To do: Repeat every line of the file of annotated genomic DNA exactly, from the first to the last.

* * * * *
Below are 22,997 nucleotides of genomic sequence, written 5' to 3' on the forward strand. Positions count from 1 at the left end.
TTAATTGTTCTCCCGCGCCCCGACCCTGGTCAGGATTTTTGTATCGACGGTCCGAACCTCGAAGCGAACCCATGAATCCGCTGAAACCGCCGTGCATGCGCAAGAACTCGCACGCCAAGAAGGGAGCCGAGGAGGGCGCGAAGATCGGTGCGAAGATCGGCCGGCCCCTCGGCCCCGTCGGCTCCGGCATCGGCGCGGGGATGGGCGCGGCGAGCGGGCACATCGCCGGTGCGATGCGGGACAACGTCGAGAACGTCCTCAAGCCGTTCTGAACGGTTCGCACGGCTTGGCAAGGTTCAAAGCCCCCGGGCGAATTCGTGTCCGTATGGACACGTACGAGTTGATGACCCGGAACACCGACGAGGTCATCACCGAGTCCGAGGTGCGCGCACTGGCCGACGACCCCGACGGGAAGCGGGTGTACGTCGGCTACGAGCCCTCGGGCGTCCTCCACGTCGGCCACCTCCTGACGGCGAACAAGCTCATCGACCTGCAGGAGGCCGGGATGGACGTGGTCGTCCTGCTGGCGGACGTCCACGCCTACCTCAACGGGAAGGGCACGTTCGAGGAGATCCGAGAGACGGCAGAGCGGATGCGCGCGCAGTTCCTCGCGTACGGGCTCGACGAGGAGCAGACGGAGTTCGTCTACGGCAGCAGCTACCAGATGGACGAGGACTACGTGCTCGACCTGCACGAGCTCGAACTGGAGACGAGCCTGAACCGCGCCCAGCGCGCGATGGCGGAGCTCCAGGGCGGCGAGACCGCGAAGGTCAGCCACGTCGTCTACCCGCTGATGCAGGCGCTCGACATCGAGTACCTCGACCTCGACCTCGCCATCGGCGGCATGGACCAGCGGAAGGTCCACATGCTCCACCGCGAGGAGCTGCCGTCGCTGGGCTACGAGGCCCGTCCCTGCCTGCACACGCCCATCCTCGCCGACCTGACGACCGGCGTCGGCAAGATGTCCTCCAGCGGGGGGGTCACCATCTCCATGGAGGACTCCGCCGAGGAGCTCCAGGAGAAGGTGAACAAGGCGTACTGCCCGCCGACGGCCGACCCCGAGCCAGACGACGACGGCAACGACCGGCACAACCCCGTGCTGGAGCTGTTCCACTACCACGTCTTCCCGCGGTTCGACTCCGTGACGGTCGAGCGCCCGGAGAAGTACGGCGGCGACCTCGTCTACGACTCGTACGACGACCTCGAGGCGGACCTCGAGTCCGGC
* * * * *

Below are 22,997 nucleotides of genomic sequence, written 5' to 3' on the forward strand. Positions count from 1 at the left end.
TTAATTGTTCTCCCGCGCCCCGACCCTGGTCAGGATTTTTGTATCGACGGTCCGAACCTCGAAGCGAACCCATGAATCCGCTGAAACCGCCGTGCATGCGCAAGAACTCGCACGCCAAGAAGGGAGCCGAGGAGGGCGCGAAGATCGGTGCGAAGATCGGCCGGCCCCTCGGCCCCGTCGGCTCCGGCATCGGCGCGGGGATGGGCGCGGCGAGCGGGCACATCGCCGGTGCGATGCGGGACAACGTCGAGAACGTCCTCAAGCCGTTCTGAACGGTTCGCACGGCTTGGCAAGGTTCAAAGCCCCCGGGCGAATTCGTGTCCGTATGGACACGTACGAGTTGATGACCCGGAACACCGACGAGGTCATCACCGAGTCCGAGGTGCGCGCACTGGCCGACGACCCCGACGGGAAGCGGGTGTACGTCGGCTACGAGCCCTCGGGCGTCCTCCACGTCGGCCACCTCCTGACGGCGAACAAGCTCATCGACCTGCAGGAGGCCGGGATGGACGTGGTCGTCCTGCTGGCGGACGTCCACGCCTACCTCAACGGGAAGGGCACGTTCGAGGAGATCCGAGAGACGGCAGAGCGGATGCGCGCGCAGTTCCTCGCGTACGGGCTCGACGAGGAGCAGACGGAGTTCGTCTACGGCAGCAGCTACCAGATGGACGAGGACTACGTGCTCGACCTGCACGAGCTCGAACTGGAGACGAGCCTGAACCGCGCCCAGCGCGCGATGGCGGAGCTCCAGGGCGGCGAGACCGCGAAGGTCAGCCACGTCGTCTACCCGCTGATGCAGGCGCTCGACATCGAGTACCTCGACCTCGACCTCGCCATCGGCGGCATGGACCAGCGGAAGGTCCACATGCTCCACCGCGAGGAGCTGCCGTCGCTGGGCTACGAGGCCCGTCCCTGCCTGCACACGCCCATCCTCGCCGACCTGACGACCGGCGTCGGCAAGATGTCCTCCAGCGGGGGGGTCACCATCTCCATGGAGGACTCCGCCGAGGAGCTCCAGGAGAAGGTGAACAAGGCGTACTGCCCGCCGACGGCCGACCCCGAGCCAGACGACGACGGCAACGACCGGCACAACCCCGTGCTGGAGCTGTTCCACTACCACGTCTTCCCGCGGTTCGACTCCGTGACGGTCGAGCGCCCGGAGAAGTACGGCGGCGACCTCGTCTACGACTCGTACGACGACCTCGAGGCGGACCTCGAGTCCGGC